One of the reason Freddie and Fannie are now profitable or showing a better bottom line is they have lowered commissions for the agents who manage their properties.On top of that each agent has to be responsible for up to 5 K of repairs for the properties and then wait to be reimbursed for as long as 6 months. Any entity can be profitable if they can borrow money interest free for their operating capitol, make someone else “pay their bills” and pay well below minimum wadge to the people who work on their behalf.
    Dig deeper into the whole process and you will see so many abuses on Freddie Mac and Fannie’s operations. Maybe Demarco needs to look at everything these 2 entities do. They are still shifting the debt responsibility on to the private sector, They just found a different way to do it,

  • Nhoj Yorlik

    Weak argument. Fannie and Freddie are great to work with.

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From the Desk of the President and CEO: 
Crash Averted—For Now.

Government leaders in Washington, D.C. averted highly detrimental consequences, for now, by passing, with bipartisan support, a bill that will raise the debt ceiling and bring government employees back to work.

I say ‘for now,’ as the deal funds the government, at sequestration levels, until January 15, 2014 and lifts the debt ceiling, allowing the U.S. to pay its bills and debts, until February 7. Stay tuned for round two of what we have witnessed the past few weeks.

As many people have pointed out, the government needs to cut spending, and pay down the debt. I absolutely agree. Unfortunately, the divide in Washington is not allowing for what is best for this country.

In 2011, the government barely averted a government shutdown, and every time we come close to hitting the debt ceiling, Congress waits until the last minute, bestowing the image of a dysfunctional organization, and creating a crisis. The world is watching, the markets are watching, and the credit rating agencies are watching. In the end, our reputation is tarnished, consumer confidence takes a hit, and our economy is greatly weakened.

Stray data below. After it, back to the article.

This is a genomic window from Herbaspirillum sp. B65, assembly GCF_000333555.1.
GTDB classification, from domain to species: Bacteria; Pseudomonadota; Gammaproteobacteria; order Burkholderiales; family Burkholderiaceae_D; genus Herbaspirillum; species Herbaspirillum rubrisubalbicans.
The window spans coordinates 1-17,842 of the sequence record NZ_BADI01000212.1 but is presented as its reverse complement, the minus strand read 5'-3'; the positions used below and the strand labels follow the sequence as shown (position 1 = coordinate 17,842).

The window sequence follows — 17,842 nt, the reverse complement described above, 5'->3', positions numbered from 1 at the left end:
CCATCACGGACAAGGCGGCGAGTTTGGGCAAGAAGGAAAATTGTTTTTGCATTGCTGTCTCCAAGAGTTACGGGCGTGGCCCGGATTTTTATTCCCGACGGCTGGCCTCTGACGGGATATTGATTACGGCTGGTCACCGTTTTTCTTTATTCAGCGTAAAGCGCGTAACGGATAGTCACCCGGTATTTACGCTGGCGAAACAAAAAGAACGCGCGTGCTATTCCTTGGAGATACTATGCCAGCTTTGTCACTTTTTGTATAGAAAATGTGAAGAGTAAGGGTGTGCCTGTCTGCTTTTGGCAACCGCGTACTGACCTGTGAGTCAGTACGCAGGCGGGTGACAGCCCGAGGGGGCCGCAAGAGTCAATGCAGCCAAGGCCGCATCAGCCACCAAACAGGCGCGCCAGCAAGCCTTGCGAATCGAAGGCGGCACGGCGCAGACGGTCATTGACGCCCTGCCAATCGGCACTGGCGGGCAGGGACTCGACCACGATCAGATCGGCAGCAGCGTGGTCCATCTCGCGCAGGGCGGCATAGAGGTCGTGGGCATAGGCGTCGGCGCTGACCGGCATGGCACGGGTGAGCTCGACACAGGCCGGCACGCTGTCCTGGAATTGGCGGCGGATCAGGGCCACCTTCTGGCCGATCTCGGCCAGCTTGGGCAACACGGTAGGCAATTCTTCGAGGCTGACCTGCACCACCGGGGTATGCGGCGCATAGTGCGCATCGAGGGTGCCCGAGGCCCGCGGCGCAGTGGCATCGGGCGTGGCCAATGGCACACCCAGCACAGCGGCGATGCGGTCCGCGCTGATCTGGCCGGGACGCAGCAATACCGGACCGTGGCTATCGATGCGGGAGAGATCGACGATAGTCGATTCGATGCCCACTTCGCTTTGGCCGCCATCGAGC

As a nation, the toll we took over the past few weeks seemed rather minimal, however, in the eyes or our peers around the world, we are weakened. Our status as a world leader is diminished. And, the morale of our nation is damaged.

If Congress and the White House don’t find agreement within the next 90 days, and we once again run up to the deadline, our country will suffer much worse consequences than those of today. Sure, we have some flexibility, but once our government can no longer pay its bills, our credit rating will go down, and financial confidence in the United States will crash.

Following the Congressional votes, Obama said we should not govern by crisis, and he’s exactly right. But he should have gone further and said governing shouldn’t prolong a crisis.  In the years following the recession, the Obama Administration has governed time and again by crisis through hyper-regulation, and numerous lawsuits filed against American job creators, our nation’s banks. Much like creating a crisis by putting off governing, over regulation has slowed our economic recovery, as well.

Our economy is struggling to come back from the recession, our housing market is on the comeback, as well.

For our nation to continue to thrive, we need true leadership. Leaders with principle and conviction, but also respect and the ability to make balanced decisions that are best for the country as a whole.  What our country does not need, and cannot tolerate, are leaders in Washington who chose to create a crisis and play politics with our economy instead of working together to come to agreements and govern in a way that will move our country forward.

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Ed Delgado
President & CEO
The Five Star Institute

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From the Desk of the President & CEO:

CEO

The Theatre of Politics at
the Expense of the People

While many of us believe too much government is counter-productive to the overall well-being of the world, no government has a very detrimental effect as well.  The debacle playing out in our nation’s Capitol, leading to the shutdown of our government, is a prime example of the lack of leadership by all parties and political posturing with no thought to the toll it takes on the people and economy of our country.